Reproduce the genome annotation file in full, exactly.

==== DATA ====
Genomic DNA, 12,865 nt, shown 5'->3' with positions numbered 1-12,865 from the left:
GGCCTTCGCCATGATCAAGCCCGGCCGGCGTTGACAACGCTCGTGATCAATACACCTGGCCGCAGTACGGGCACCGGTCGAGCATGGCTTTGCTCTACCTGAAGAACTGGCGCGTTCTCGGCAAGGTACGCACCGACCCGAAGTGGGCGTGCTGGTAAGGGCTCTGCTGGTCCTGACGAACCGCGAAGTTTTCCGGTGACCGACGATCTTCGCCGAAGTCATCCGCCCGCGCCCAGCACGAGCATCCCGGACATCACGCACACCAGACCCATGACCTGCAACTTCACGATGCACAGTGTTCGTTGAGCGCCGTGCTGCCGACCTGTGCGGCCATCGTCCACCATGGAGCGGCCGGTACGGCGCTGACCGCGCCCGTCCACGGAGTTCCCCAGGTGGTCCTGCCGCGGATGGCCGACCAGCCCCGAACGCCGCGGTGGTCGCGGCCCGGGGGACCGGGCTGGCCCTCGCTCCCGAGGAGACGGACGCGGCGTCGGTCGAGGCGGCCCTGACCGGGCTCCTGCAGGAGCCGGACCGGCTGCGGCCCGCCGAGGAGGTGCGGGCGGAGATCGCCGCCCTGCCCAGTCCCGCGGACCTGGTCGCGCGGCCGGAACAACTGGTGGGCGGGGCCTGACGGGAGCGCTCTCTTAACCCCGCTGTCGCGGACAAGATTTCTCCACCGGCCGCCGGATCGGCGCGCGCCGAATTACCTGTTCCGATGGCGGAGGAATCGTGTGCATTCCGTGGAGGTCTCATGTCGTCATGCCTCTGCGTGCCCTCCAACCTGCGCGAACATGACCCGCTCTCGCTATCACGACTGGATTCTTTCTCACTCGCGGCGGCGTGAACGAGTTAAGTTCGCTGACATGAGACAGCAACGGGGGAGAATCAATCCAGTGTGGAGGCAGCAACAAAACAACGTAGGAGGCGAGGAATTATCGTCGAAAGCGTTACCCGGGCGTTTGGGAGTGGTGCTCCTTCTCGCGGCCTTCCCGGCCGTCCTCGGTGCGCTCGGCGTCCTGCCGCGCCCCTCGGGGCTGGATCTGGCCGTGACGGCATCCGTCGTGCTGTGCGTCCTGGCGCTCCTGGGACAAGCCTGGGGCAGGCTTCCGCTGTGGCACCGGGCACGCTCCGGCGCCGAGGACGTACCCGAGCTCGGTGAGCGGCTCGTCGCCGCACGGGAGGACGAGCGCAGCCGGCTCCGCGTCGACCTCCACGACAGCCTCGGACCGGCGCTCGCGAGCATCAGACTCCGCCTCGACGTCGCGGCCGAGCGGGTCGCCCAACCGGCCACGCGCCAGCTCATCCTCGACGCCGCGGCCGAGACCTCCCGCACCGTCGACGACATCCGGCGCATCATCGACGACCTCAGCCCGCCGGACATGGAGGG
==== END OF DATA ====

Genomic DNA, 12,865 nt, shown 5'->3' with positions numbered 1-12,865 from the left:
GGCCTTCGCCATGATCAAGCCCGGCCGGCGTTGACAACGCTCGTGATCAATACACCTGGCCGCAGTACGGGCACCGGTCGAGCATGGCTTTGCTCTACCTGAAGAACTGGCGCGTTCTCGGCAAGGTACGCACCGACCCGAAGTGGGCGTGCTGGTAAGGGCTCTGCTGGTCCTGACGAACCGCGAAGTTTTCCGGTGACCGACGATCTTCGCCGAAGTCATCCGCCCGCGCCCAGCACGAGCATCCCGGACATCACGCACACCAGACCCATGACCTGCAACTTCACGATGCACAGTGTTCGTTGAGCGCCGTGCTGCCGACCTGTGCGGCCATCGTCCACCATGGAGCGGCCGGTACGGCGCTGACCGCGCCCGTCCACGGAGTTCCCCAGGTGGTCCTGCCGCGGATGGCCGACCAGCCCCGAACGCCGCGGTGGTCGCGGCCCGGGGGACCGGGCTGGCCCTCGCTCCCGAGGAGACGGACGCGGCGTCGGTCGAGGCGGCCCTGACCGGGCTCCTGCAGGAGCCGGACCGGCTGCGGCCCGCCGAGGAGGTGCGGGCGGAGATCGCCGCCCTGCCCAGTCCCGCGGACCTGGTCGCGCGGCCGGAACAACTGGTGGGCGGGGCCTGACGGGAGCGCTCTCTTAACCCCGCTGTCGCGGACAAGATTTCTCCACCGGCCGCCGGATCGGCGCGCGCCGAATTACCTGTTCCGATGGCGGAGGAATCGTGTGCATTCCGTGGAGGTCTCATGTCGTCATGCCTCTGCGTGCCCTCCAACCTGCGCGAACATGACCCGCTCTCGCTATCACGACTGGATTCTTTCTCACTCGCGGCGGCGTGAACGAGTTAAGTTCGCTGACATGAGACAGCAACGGGGGAGAATCAATCCAGTGTGGAGGCAGCAACAAAACAACGTAGGAGGCGAGGAATTATCGTCGAAAGCGTTACCCGGGCGTTTGGGAGTGGTGCTCCTTCTCGCGGCCTTCCCGGCCGTCCTCGGTGCGCTCGGCGTCCTGCCGCGCCCCTCGGGGCTGGATCTGGCCGTGACGGCATCCGTCGTGCTGTGCGTCCTGGCGCTCCTGGGACAAGCCTGGGGCAGGCTTCCGCTGTGGCACCGGGCACGCTCCGGCGCCGAGGACGTACCCGAGCTCGGTGAGCGGCTCGTCGCCGCACGGGAGGACGAGCGCAGCCGGCTCCGCGTCGACCTCCACGACAGCCTCGGACCGGCGCTCGCGAGCATCAGACTCCGCCTCGACGTCGCGGCCGAGCGGGTCGCCCAACCGGCCACGCGCCAGCTCATCCTCGACGCCGCGGCCGAGACCTCCCGCACCGTCGACGACATCCGGCGCATCATCGACGACCTCAGCCCGCCGGACATGGAGGG